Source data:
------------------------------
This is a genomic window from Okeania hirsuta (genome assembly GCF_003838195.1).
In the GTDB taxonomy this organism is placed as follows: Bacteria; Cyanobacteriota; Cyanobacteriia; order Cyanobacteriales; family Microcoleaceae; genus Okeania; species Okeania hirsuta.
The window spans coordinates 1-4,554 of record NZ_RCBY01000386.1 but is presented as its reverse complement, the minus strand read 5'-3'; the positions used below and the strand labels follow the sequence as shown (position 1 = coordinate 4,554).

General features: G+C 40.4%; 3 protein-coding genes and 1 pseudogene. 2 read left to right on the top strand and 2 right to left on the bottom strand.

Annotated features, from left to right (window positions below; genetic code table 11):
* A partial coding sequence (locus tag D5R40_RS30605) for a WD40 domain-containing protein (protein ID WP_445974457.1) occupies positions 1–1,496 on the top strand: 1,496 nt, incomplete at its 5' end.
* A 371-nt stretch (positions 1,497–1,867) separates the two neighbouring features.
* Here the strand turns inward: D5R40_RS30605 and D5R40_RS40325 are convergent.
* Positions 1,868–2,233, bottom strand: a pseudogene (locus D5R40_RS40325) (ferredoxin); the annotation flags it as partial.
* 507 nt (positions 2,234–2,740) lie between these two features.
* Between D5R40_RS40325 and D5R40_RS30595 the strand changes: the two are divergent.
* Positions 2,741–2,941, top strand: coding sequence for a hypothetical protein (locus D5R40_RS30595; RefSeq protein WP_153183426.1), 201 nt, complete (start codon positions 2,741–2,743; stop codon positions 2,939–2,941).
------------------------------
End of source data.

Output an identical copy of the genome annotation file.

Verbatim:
This is a genomic window from Okeania hirsuta (genome assembly GCF_003838195.1).
In the GTDB taxonomy this organism is placed as follows: Bacteria; Cyanobacteriota; Cyanobacteriia; order Cyanobacteriales; family Microcoleaceae; genus Okeania; species Okeania hirsuta.
The window spans coordinates 1-4,554 of record NZ_RCBY01000386.1 but is presented as its reverse complement, the minus strand read 5'-3'; the positions used below and the strand labels follow the sequence as shown (position 1 = coordinate 4,554).

General features: G+C 40.4%; 3 protein-coding genes and 1 pseudogene. 2 read left to right on the top strand and 2 right to left on the bottom strand.

Annotated features, from left to right (window positions below; genetic code table 11):
* A partial coding sequence (locus tag D5R40_RS30605) for a WD40 domain-containing protein (protein ID WP_445974457.1) occupies positions 1–1,496 on the top strand: 1,496 nt, incomplete at its 5' end.
* A 371-nt stretch (positions 1,497–1,867) separates the two neighbouring features.
* Here the strand turns inward: D5R40_RS30605 and D5R40_RS40325 are convergent.
* Positions 1,868–2,233, bottom strand: a pseudogene (locus D5R40_RS40325) (ferredoxin); the annotation flags it as partial.
* 507 nt (positions 2,234–2,740) lie between these two features.
* Between D5R40_RS40325 and D5R40_RS30595 the strand changes: the two are divergent.
* Positions 2,741–2,941, top strand: coding sequence for a hypothetical protein (locus D5R40_RS30595; RefSeq protein WP_153183426.1), 201 nt, complete (start codon positions 2,741–2,743; stop codon positions 2,939–2,941).